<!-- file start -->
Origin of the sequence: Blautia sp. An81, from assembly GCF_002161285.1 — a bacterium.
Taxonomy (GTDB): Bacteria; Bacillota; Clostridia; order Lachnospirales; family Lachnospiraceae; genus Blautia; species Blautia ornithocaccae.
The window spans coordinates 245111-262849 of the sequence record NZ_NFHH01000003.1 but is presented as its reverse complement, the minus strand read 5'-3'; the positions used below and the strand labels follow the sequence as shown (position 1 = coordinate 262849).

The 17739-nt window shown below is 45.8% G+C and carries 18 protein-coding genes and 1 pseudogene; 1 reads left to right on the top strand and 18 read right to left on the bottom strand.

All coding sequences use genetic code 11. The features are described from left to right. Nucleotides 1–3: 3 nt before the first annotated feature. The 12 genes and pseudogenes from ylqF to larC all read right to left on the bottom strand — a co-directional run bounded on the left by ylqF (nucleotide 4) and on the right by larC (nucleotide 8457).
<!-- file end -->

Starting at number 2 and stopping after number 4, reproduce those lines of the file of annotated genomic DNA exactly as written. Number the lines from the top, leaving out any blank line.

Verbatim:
Taxonomy (GTDB): Bacteria; Bacillota; Clostridia; order Lachnospirales; family Lachnospiraceae; genus Blautia; species Blautia ornithocaccae.
The window spans coordinates 245111-262849 of the sequence record NZ_NFHH01000003.1 but is presented as its reverse complement, the minus strand read 5'-3'; the positions used below and the strand labels follow the sequence as shown (position 1 = coordinate 262849).

The 17739-nt window shown below is 45.8% G+C and carries 18 protein-coding genes and 1 pseudogene; 1 reads left to right on the top strand and 18 read right to left on the bottom strand.